Police officer response to the injured officer: A survey-based analysis of medical care decisions

Matthew D. Sztajnkrycer, David W. Callaway, Amado Alejandro Baez

Research output: Contribution to journalReview articlepeer-review

11 Scopus citations


Introduction: No widely accepted, specialized medical training exists for police officers confronted with medical emergencies while under conditions of active threat. The purpose of this study was to assess medical decisionmaking capabilities of law enforcement personnel under these circumstances. Methods: Web-based surveys were administered to all sworn officers within the county jurisdiction.Thirty-eight key actions were predetermined for nine injured officer scenarios, with each correct action worth one point.Descriptive statistics and t-tests were used to analyze results. Results: Ninety-seven officers (65.1% response rate) responded to the survey. The majority of officers (68.0%) were trained to the first-responder level. Overall mean score for the scenarios was 15.5 ±3.6 (range 7-25). A higher level of medical training (EMT-B/P versus first responder) was associated with a higher mean score (16.6 ±3.4, p = 0.05 vs. 15.0 ±3.6, p = 0.05).Tactical unit assignment was associated with a lower score compared with nonassigned officers (13.5 ±2.9 vs. 16.0 ±3.6, p = 0.0085).No difference was noted based upon previous military experience. Ninety-two percent of respondents expressed interest in a law enforcement-oriented advanced first-aid course. Conclusions: Tactical medical decision-making capability, as assessed through the nine scenarios, was sub-optimal. In this post 9/11 era, development of law enforcement-specific medical training appears appropriate.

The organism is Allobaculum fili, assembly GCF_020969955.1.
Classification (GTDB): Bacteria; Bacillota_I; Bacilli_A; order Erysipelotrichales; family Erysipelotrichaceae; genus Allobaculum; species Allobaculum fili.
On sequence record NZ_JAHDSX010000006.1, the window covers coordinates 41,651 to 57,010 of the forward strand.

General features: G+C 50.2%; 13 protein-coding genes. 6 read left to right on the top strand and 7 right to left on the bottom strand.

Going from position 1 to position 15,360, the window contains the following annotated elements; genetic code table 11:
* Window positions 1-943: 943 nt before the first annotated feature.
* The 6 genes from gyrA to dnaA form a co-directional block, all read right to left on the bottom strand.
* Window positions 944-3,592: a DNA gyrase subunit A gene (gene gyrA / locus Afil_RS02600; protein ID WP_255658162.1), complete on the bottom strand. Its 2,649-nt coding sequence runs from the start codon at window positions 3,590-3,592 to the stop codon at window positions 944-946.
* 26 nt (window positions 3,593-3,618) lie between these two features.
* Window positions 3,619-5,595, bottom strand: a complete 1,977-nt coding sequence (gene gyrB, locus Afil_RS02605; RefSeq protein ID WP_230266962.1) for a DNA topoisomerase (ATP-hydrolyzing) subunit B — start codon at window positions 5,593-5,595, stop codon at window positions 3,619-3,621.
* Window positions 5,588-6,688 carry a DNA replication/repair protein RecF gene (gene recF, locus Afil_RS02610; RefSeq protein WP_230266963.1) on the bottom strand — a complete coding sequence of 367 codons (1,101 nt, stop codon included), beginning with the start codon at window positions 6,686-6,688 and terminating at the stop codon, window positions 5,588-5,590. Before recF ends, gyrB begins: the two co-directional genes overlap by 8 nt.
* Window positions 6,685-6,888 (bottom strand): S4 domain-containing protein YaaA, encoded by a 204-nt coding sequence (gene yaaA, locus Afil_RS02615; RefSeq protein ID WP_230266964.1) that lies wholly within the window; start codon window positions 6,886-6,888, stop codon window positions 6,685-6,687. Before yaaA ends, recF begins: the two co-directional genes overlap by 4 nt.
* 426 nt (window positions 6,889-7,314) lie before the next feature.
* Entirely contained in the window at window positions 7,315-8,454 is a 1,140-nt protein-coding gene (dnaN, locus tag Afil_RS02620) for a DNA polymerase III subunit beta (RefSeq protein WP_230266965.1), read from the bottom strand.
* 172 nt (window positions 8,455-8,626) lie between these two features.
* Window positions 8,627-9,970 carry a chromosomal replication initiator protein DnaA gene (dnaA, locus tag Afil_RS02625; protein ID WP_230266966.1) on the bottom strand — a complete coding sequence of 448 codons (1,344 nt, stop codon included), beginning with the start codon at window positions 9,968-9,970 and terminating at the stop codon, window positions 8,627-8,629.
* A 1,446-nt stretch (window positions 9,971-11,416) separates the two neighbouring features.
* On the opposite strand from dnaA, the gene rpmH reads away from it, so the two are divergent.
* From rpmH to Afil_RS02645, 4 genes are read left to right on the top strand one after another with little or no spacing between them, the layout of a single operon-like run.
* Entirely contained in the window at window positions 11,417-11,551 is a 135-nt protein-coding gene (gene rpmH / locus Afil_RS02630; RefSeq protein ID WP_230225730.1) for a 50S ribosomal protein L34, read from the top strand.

Original languageEnglish (US)
Pages (from-to)335-341
Number of pages7
JournalPrehospital and Disaster Medicine
Issue number4
StatePublished - 2007
Externally publishedYes


  • combat lifesaver
  • decision-making
  • law enforcement
  • medical
  • tactical combat casualty care

ASJC Scopus subject areas

  • Emergency Medicine
  • Emergency


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